Friday, July 3, 2009
Be Proud on the Fourth of July
We take so much for granted in America. That we can move anywhere we like, that we can vote, that we can start a business and fail and start again and succeed beyond our wildest dreams. That our government--though imperfect--can actually get things done. That we can vote the rascals out when we choose. People still die for simple things like this across the globe.
We're so rich, we can afford to make our environment a priority. I'm often reminded, when I hear people whining about carbon footprints, that San Francisco Bay is cleaner now than when I was a child, though the Bay Area population is eight times what it was then. We've cleaned up the Cayahoga River in Ohio, ("Burn on, Big River, Burn On" songwriter Randy Newman once wrote), cleaned up the mighty Columbia, and have preserved millions of acres all over the U.S. from development by making them national preserves and parks. I was in Sao Paulo, Brazil once and even though that country has the ninth largest economy in the world, the river adjacent to the airport road was a sewer--filled with chemical pollution, human waste, and old refrigerators. Not a priority there.
We so often shy away from patriotism in America, at least it seems we have in the half century since we won the second World War. It is almost as if our riches embarrass us and we hesitate to show the flag. Europeans--whom we spent most of the 20th century propping up during their endless wars, dictatorships, and slaughters--have so often told us we're arrogant, uncouth and unsophisticated that we seem to have come to believe them. We duck our heads so they won't notice have far above them we have flown.
Everyone wants to live here. In the 1980s, and 1990s nearly a million legal immigrants each year came to America. We absorb them and see them everywhere. They are Americans now.
Once in my life I have seen an amazing show of the flag in my country and that was in the days after September 11, 2001. Suddenly, spontaneously, American flags popped up everywhere. On houses, on businesses, in windows, on automobiles. The flag stores in Orlando, where I was living at the time, were sold out and had to start taking orders. Though the intelligentsia later decried this, it was somehow so comforting. It was as if one's neighbors were saying: "We're in this together." And the country, as a whole, seemed to stop what it was doing and turn and say to the bad guys: "You got us once you bastards. Now try it again."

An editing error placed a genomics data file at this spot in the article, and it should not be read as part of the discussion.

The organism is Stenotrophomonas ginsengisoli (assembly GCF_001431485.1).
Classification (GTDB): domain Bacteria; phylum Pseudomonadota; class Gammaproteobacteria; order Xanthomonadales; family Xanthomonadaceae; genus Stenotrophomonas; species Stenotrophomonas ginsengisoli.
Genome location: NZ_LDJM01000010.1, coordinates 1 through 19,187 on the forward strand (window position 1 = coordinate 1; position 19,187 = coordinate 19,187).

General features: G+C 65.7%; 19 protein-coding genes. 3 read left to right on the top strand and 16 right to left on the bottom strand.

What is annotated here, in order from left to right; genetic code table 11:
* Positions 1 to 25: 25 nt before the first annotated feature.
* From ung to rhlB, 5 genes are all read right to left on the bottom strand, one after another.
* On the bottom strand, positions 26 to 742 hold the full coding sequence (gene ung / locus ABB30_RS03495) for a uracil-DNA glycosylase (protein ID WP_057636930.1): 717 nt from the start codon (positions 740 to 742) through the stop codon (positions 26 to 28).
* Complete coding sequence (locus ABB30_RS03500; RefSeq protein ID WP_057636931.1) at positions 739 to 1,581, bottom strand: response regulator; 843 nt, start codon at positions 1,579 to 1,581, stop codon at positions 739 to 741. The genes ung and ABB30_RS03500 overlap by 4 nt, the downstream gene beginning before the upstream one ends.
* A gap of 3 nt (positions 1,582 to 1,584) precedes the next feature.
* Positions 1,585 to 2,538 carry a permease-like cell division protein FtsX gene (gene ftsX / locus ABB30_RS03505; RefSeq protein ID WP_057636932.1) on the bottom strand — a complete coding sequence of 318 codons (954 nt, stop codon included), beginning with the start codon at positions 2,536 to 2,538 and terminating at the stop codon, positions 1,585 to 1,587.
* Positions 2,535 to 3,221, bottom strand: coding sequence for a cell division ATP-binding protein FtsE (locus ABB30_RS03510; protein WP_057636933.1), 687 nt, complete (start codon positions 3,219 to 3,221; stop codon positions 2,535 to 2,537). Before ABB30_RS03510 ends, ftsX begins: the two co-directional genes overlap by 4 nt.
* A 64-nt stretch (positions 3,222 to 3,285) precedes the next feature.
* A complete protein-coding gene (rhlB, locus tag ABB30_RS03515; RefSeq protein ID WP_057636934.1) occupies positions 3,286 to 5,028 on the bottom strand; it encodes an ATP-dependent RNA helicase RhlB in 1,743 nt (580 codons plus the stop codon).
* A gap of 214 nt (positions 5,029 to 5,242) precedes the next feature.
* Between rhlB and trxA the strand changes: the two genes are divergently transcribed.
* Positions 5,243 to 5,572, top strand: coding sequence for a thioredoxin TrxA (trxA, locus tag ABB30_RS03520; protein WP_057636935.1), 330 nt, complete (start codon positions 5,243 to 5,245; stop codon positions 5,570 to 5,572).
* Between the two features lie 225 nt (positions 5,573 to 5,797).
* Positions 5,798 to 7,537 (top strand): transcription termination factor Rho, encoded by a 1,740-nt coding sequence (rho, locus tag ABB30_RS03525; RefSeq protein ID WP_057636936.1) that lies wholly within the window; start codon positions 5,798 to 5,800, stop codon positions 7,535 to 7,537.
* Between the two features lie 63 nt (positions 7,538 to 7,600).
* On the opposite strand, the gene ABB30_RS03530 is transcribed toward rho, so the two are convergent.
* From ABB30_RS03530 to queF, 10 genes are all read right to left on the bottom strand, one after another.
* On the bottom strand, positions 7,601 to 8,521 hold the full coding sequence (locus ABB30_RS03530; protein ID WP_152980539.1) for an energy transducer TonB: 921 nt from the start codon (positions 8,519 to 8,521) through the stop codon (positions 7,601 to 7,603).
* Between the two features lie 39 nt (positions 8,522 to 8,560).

It is such a beautiful flag. It represents an experiment created by men and women who pondered such things in the Age of Reason and the Age of Enlightenment. They gambled together their lives, their fortunes and their sacred honor to make that flag ripple in the breeze of history.
We ought to thank them on this Fourth and show the Stars and Stripes that so many have fought and died for since that first Fourth of July in 1776. The land of the free and the home of the brave: we need the brave today as much as we ever have. When you have something good, there is always some knucklehead who wants to take it from you.
Show the flag for our soldiers, for our founders, for our grandfathers and for our children. For the new Americans around us and the old Americans too. We are so privileged, we are so rich, we are so lucky. We're America.
Many of the postcards here were loaned to me by Russell Hughes, an Orlando postcard collector. Hughes was a teenage soldier when he was captured in December of 1944, during the Battle of the Bulge, and put into a German prison camp where he very nearly starved to death. One day, in April of 1945, he and his fellow prisoners awoke to find their guards had deserted. He and a friend appropriated some linens from the home of the camp's commandant and sewed together small American flags that they pinned on their ragged clothes. Thus adorned, they began to walk toward the Allied lines. When they encountered some Russian troops, the Russians recognized the emblems on their torn uniforms and pointed to the American lines. They headed there on foot and were eventually rescued. To Hughes and men like him, the U.S. flag is more than a symbol. Perhaps it is no wonder he collects these beautiful cards.